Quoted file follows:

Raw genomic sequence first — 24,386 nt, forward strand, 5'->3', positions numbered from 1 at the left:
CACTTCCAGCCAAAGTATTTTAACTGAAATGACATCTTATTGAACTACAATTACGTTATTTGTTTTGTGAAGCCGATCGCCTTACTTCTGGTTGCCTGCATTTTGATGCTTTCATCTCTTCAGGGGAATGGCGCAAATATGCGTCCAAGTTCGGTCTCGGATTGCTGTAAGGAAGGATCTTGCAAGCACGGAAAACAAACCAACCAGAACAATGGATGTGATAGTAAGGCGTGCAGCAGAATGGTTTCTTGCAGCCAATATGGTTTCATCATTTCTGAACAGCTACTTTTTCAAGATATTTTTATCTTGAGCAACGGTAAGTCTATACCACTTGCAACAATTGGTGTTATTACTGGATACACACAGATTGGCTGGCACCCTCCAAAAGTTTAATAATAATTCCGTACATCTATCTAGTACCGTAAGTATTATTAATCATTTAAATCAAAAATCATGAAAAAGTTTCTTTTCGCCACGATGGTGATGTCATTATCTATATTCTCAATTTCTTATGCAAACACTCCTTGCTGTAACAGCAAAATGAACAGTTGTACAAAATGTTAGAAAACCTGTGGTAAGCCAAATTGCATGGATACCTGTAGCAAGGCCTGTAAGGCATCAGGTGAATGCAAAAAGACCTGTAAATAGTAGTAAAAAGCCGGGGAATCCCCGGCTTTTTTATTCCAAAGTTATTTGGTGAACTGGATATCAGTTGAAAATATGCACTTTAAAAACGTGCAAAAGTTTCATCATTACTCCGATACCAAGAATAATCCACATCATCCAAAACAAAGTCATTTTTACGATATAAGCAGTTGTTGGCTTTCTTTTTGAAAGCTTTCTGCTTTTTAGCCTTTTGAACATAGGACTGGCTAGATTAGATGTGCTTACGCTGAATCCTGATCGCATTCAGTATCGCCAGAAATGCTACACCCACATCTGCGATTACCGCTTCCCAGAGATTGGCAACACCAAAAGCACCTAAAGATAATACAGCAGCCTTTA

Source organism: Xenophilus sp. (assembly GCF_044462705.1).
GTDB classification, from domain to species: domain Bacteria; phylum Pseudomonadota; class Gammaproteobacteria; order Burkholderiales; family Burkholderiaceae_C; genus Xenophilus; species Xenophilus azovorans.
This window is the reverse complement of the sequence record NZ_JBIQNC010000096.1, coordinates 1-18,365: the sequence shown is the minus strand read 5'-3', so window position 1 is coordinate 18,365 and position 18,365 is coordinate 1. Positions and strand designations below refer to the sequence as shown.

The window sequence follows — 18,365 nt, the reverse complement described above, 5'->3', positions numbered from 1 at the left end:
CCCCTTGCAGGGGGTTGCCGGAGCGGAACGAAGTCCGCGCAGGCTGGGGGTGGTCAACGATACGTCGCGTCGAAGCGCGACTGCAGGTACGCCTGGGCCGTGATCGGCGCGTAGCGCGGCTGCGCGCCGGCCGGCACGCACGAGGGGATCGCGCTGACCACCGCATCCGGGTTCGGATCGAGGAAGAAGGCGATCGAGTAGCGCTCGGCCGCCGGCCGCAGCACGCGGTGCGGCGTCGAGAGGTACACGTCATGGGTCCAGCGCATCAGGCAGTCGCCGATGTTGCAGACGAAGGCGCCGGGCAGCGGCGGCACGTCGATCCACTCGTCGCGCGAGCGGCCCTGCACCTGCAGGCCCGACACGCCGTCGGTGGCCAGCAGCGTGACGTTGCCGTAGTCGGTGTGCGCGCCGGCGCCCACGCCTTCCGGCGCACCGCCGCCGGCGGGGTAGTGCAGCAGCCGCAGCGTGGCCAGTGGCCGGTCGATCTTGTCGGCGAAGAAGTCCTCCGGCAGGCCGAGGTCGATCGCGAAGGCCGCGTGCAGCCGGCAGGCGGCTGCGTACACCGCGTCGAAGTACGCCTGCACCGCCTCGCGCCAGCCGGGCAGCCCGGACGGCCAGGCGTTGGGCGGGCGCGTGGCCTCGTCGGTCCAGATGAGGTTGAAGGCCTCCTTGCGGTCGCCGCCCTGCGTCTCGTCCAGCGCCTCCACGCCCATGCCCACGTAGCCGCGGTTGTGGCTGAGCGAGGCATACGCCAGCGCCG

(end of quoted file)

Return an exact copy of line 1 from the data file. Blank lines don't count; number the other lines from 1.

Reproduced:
Raw genomic sequence first — 24,386 nt, forward strand, 5'->3', positions numbered from 1 at the left: